Kershaw? Nope. Ryu? Nope. Walker Buehler to start Game 1 for the Dodgers

Getty Images

The Los Angeles Dodgers have the greatest pitcher of the past decade in their rotation. They also have a strong candidate for the 2019 Cy Young Award. But yesterday manager Dave Roberts announced that Walker Buehler will get the Game 1 start in the NLDS against the Washington Nationals. The game gets underway tonight at around 8:30 Eastern time.

Buehler went 14-4 with a 3.26 ERA in 182.1 innings this season, striking out 215 batters and walking 37. By ERA+ he was third on the team behind Hyun-Jin Ryu and Clayton Kershaw. Fourth if you count Rich Hill‘s abbreviated season (which you probably shouldn’t). He certainly has fewer postseason innings under his belt. He also struggled a bit in September. So why is Roberts tabbing Buehler over his two more experienced starters? Roberts:

“We just felt that with Walker getting an opportunity to pitch the first game, also potentially a Game 5, gives us the best chance to win regardless of opponent.”

Kind of broad, I suppose. Maybe it means Roberts would be better pitching twice in the potential five-game series if he has the extra day of rest that would occur between today and next Wednesday’s Game 5. Maybe it’s a matchup thing, with Roberts preferring to match up the guy who, normally anyway, would be considered the Dodgers’ third starter against the Nationals’ third starter, Patrick Corbin, who has to go tonight since both Max Scherzer and Steven Strasburg were used in the Wild Card game. Maybe, as Dylan Hernandez of the Los Angeles Times wrote last night, it’s a changing of the guard kind of moment and, in reality, the Dodgers simply have more confidence to cast Buehler as their ace now than Kershaw or Ryu.

Buehler’s comment on it all — he says specific order of the rotation is not all that significant — has a great deal of truth going for it. In the end, all three of the Dodgers’ top three-starters, and Rich Hill when he goes, will have to pitch well for the club to advance to its goal of a third straight trip to the World Series. But it’s also gonna be really weird seeing the Dodgers not use a fully-rested Clayton Kershaw to start a postseason series.

Orioles sign OF Aaron Hicks, put Cedric Mullins on 10-day IL with groin strain

Tommy Gilligan-USA TODAY Sports

BALTIMORE — The Baltimore Orioles signed outfielder Aaron Hicks less than 24 hours after Cedric Mullins went down with a strained right groin.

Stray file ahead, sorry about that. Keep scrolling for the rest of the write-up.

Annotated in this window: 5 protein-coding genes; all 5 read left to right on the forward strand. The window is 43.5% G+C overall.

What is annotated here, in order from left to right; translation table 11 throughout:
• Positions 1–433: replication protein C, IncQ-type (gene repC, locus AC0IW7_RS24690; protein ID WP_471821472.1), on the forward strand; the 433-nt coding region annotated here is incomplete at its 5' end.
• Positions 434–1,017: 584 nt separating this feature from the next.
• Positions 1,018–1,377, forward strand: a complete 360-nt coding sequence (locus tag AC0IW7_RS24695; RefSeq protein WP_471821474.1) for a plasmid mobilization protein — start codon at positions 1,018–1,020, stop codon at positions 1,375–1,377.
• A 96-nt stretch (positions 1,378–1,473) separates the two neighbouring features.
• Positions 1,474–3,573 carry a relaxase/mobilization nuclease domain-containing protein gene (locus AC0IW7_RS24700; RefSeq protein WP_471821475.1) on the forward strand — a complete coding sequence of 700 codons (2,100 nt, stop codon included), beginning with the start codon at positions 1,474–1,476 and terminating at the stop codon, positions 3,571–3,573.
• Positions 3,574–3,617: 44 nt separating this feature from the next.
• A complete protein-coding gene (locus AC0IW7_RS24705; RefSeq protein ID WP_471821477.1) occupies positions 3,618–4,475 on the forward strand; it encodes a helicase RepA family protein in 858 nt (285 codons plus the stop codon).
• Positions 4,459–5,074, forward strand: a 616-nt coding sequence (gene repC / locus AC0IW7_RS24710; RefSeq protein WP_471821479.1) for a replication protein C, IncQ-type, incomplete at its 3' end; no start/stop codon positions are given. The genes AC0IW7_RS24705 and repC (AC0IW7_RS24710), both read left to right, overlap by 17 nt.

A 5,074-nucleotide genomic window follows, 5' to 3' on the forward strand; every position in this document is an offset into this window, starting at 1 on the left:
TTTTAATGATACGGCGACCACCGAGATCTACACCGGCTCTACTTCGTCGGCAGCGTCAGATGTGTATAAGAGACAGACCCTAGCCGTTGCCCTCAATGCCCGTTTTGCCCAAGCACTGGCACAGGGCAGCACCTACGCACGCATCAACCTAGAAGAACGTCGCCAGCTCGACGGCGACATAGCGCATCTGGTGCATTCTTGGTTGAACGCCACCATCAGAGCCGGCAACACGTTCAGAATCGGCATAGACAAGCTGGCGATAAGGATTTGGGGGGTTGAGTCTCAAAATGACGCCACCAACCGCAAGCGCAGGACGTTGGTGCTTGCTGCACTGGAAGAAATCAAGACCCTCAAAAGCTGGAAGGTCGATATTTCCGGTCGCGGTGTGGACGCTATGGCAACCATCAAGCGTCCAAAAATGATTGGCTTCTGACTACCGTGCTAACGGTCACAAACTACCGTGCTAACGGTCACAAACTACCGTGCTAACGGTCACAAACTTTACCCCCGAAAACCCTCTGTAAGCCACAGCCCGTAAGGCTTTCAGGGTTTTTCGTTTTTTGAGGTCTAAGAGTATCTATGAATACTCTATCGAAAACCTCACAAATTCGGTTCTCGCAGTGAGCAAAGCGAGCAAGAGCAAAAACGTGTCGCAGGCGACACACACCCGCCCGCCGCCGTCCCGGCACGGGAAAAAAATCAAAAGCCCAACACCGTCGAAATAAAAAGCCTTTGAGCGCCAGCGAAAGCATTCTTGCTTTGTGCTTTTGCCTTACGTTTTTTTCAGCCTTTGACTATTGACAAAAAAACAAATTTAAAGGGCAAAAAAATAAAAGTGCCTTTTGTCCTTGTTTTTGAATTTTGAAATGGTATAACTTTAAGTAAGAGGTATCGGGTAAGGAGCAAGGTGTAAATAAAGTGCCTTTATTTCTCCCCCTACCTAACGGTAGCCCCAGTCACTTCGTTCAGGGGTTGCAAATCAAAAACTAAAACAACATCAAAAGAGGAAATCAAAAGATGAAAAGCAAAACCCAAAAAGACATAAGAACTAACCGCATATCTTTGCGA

Mullins went on the 10-day injured list, but the Orioles are hoping Hicks can help defensively in the spacious outfield at Camden Yards. Hicks was released last week by the New York Yankees with more than 2 1/2 seasons left on his contract.

“We had noticed that he was a free agent even before the injury,” Orioles general manager Mike Elias said. “When the injury occurred and it became pretty clear this was going to be an IL, it seemed like a good fit even more so at that time.”

The Orioles are responsible for paying Hicks just $483,871, a prorated share of the $720,000 minimum salary. The Yankees owe him the rest of his $10.5 million salary this year, plus $9.5 million in each of the next two seasons and a $1 million buyout of a 2026 team option.

The 33-year-old Hicks hit just .188 in 28 games for the Yankees this year.

“We have stuff that we look at from a scouting and evaluation perspective,” Elias said. “It’s very different from just looking at the back of a baseball card, and we hope that we get a bounceback from anyone we bring here.”

Hicks batted .216 last season.

“Hopefully that’s a good thing for him,” Yankees manager Aaron Boone said of the Baltimore deal. “A lot of time here and a lot of good things happened for him here. I know the last couple of years have been a struggle. But hopefully it’s a good opportunity for him and certainly wish him well. Not too well being in our division and a team we’re chasing, but hopefully it’s a really good fit for him.”

Mullins left a loss to Cleveland after he pulled up while running out an infield grounder. Outfielder Colton Cowser – the fifth pick in the draft two years ago – is hitting .331 at Triple-A Norfolk, but he went on the IL in the past couple weeks.

“Certainly he was building a case towards promotion consideration prior to his injury and prior to Cedric’s injury,” Elias said. “We’ll just see where we’re at.”

Hicks was active for the game but not in the starting lineup. Austin Hays, normally Baltimore’s left field, was in Mullins’ usual spot in center.

When the wall in left at Camden Yards was pushed significantly back before last season, it made left field a bigger challenge defensively.

“In this park … you really need two center fielders,” manager Brandon Hyde said. “Aaron’s got a lot of center-field experience. Played left field here before also. Brings the defensive aspect and then the switch-hitting.”